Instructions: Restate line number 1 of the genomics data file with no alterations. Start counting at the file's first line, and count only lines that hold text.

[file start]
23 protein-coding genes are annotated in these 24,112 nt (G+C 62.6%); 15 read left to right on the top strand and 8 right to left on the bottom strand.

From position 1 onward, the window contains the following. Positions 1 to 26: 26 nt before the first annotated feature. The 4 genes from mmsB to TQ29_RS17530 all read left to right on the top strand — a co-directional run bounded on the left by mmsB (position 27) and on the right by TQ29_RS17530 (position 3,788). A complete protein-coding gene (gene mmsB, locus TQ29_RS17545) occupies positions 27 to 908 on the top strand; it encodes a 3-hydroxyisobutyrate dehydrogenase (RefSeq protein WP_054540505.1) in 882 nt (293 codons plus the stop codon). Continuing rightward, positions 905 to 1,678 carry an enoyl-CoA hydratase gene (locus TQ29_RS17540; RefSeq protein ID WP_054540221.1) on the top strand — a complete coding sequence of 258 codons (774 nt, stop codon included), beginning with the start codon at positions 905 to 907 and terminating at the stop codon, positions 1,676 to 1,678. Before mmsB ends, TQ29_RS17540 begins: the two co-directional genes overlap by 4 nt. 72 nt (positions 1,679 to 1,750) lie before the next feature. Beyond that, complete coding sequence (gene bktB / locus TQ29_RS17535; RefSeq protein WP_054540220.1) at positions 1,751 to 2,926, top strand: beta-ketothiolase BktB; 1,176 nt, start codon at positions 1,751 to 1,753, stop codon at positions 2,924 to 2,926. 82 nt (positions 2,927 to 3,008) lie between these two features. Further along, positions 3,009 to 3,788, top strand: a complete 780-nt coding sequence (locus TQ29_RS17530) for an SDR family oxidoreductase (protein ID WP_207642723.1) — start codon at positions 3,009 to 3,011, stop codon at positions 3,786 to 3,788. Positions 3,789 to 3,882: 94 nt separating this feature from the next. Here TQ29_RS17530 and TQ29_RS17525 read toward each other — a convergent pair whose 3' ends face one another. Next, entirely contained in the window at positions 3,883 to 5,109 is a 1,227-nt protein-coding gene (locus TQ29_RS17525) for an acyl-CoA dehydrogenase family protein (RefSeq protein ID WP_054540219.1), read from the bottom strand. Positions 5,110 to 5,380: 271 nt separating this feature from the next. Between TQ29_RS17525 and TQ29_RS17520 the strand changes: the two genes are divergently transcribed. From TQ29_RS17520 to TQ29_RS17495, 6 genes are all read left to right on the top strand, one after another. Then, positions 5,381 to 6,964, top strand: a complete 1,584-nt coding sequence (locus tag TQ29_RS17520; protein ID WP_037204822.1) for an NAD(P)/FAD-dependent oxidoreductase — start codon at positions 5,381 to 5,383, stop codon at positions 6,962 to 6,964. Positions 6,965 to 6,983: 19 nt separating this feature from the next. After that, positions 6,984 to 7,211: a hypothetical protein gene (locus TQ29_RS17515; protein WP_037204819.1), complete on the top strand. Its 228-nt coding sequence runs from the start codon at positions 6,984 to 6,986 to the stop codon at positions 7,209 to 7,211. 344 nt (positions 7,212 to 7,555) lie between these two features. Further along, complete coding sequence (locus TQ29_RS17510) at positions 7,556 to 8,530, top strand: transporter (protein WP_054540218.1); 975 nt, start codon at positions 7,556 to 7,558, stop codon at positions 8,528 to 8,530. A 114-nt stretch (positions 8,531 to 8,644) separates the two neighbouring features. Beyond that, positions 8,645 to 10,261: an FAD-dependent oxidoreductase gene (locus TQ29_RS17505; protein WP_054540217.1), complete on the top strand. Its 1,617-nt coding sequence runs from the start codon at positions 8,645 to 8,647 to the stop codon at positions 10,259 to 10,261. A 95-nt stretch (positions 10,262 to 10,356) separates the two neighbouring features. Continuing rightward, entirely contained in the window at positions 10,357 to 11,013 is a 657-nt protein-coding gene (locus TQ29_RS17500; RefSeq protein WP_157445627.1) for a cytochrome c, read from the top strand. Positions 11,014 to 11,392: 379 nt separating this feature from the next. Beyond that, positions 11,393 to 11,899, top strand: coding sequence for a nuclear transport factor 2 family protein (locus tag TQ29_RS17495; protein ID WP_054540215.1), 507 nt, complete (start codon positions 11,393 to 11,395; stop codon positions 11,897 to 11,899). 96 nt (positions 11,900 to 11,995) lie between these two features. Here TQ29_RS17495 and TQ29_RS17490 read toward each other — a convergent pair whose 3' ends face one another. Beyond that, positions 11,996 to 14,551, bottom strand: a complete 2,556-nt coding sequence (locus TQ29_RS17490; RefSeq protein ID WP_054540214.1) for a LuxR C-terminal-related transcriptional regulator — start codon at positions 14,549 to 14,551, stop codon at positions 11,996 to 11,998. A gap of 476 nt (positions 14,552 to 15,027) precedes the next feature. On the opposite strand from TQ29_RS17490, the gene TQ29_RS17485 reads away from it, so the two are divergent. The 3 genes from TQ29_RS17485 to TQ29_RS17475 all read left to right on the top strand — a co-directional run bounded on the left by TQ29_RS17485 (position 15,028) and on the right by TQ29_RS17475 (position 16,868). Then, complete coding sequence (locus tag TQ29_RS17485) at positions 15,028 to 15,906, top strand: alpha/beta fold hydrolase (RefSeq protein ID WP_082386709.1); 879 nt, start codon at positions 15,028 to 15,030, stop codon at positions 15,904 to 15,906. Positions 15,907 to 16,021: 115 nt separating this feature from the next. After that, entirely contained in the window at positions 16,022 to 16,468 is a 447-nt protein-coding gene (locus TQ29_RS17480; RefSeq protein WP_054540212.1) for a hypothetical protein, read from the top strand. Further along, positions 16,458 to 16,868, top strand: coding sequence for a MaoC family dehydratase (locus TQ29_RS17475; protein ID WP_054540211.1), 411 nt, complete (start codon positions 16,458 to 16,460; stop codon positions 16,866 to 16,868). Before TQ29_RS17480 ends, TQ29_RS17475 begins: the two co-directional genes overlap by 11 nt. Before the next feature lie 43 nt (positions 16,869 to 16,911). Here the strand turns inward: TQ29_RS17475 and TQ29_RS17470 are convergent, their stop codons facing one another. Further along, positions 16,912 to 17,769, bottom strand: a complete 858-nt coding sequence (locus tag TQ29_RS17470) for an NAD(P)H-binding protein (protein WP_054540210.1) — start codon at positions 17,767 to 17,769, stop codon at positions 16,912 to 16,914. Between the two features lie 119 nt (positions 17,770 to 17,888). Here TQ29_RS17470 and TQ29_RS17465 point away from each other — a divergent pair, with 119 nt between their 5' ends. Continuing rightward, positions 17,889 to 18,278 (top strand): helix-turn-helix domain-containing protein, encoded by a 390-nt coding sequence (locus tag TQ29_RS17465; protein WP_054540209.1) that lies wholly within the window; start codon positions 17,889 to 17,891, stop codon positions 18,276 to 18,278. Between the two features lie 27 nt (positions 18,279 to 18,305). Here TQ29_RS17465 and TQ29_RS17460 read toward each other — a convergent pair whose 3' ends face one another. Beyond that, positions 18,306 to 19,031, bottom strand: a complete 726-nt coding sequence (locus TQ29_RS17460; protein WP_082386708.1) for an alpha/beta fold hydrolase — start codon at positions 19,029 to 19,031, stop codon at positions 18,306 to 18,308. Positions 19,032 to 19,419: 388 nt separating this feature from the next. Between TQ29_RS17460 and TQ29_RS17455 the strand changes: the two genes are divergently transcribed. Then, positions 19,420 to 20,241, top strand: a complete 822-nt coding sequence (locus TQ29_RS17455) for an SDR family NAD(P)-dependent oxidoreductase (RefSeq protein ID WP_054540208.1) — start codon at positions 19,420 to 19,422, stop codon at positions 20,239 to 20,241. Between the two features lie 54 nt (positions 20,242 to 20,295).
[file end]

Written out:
23 protein-coding genes are annotated in these 24,112 nt (G+C 62.6%); 15 read left to right on the top strand and 8 right to left on the bottom strand.